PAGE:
harvest III

Harvest day came on a perfect fall morning.  Neighbors, artists and friends came to help us get the crop out.  We asked our local man-with-a-scythe Martin Saunders to swing by and give everyone a tutorial on old-tymey scything, flailing and winnowing techniques and he came through in spades.  Everyone took turns cutting the crop, tying up stooks, thrashing the crap out of the barley and then throwing it in the air to get the chaff out.  Everyone learned something, and the Sghool got nearly a bushel of barley out of the deal!  That's less than $4.00 on the open market, and totally worth it.

harvest II

This one's a quick and dirty montage of the barley growing.  It was wonderful to watch a crop growing up right in the middle of our suburb, and (frankly) it kept our yard cleaner than usual.  We also tried to build a sod hut, but it fell in a rainstorm because John's an idiot.



In the spring of 2007 we decided that we’d had enough of our lawn, and that a nice, rippling field of wheat would look much prettier and break up the Kentucky Bluegrass monotony of our neck of the woods.  We also (ludicrously) decided to do all the work, from tearing up the old to planting the new to harvesting our crop, by hand.  And we did it!  We ended up using barley instead (you can make beer from barley!), donated graciously by Patterson Farms.


Scott made a painting of the word BOOM in sky-writing.  He liked it so much that he convinced ArtCity to program the Sghool’s giving out of 5,000 sky-blue balloons with a similar logo in September of 2007.  John made the logo and everyone pitched in to distribute the balloons to innocent passersby.  It was cool to see some people make connections (“BOOM? like an economic boom?  Or an explosion?”) and others make none at all.  One highlight was the lady who just kept asking for more balloons and let each one off into the sky seconds after we gave it to her.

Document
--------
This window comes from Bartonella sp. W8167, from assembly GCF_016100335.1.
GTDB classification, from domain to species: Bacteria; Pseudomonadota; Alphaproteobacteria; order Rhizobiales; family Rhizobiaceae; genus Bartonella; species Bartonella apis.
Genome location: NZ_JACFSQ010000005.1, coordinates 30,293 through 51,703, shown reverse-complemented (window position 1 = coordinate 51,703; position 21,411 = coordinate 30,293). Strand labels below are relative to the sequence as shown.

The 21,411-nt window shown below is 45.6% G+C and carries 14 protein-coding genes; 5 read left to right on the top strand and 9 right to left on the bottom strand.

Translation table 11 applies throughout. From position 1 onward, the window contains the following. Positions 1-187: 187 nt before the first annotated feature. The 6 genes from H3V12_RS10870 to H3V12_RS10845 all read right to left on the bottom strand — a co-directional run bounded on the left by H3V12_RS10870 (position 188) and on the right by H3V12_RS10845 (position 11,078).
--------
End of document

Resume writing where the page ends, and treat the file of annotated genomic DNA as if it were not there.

Every so often Justin undertakes a pilgrimage back to the family farm, making a stopover in Brooks Alberta to paint windows for local businesses.  Here’s a small sampling of his handiwork at Ace’s Lounge and Grill and at the Brooks Hotel.  Scott collaborated on the “Future of Farming” suite.


This is a project that Scott completed on the kitchen window at ALS over a few weeks in February 2007. The piece grew slowly in a viral, organic way; something like the way real suburbs expand across territory.



Having a mostly unfenced garden gives the Arbour Lake Sghool the perfect venue to showcase outdoor ephemeral artworks.  A pizza box geodesic, a wonky flower garden, some weird domes and a haircut for grass are included.


Where I Lay My Heart

In late 2005 the Sghool submitted four proposals to the Banff Centre for the Arts’ project “Where I Lay my Heart,” an informal architecture project demanding cheap, portable and whimsical housing ideas. These are they. The Portable Suspension Tent was selected for further workshopping, and plans and a model were drawn up over one hedonistic weekend in Banff.



This is a project which we are doing for The New Gallery +15* space in the Epcor Centre in Calgary.  It uses the space of the vitrine to present a museum-like archive of our collaborative and individual found object sculptures from the last three years.  Running from August to the end of September 2006.



John used to make robot costumes in the back room of a liquor store.  Few have been documented; Justin gave a presentation for English class in one and a few show up in videos made by Sghool members.


Re-enactment of WWI in a suburban backyard.  2004/2006


We’re undecided as to whether this is some kind of spirit/totem or a more corporeal creature.  2006.


We’ve had the carpets steam cleaned many times, but these stains come back like old ghosts.  Justin outlines them and calls them “the Ancients”


in 2005 the Sghool made a two-and-a-half storey tall cardboard mountain in the backyard. Pictures, two videos, a drawing by John Bride, a few articles and an angry e-mail to the Frosst parents resulted.

© 2007 The Arbour Lake Sghool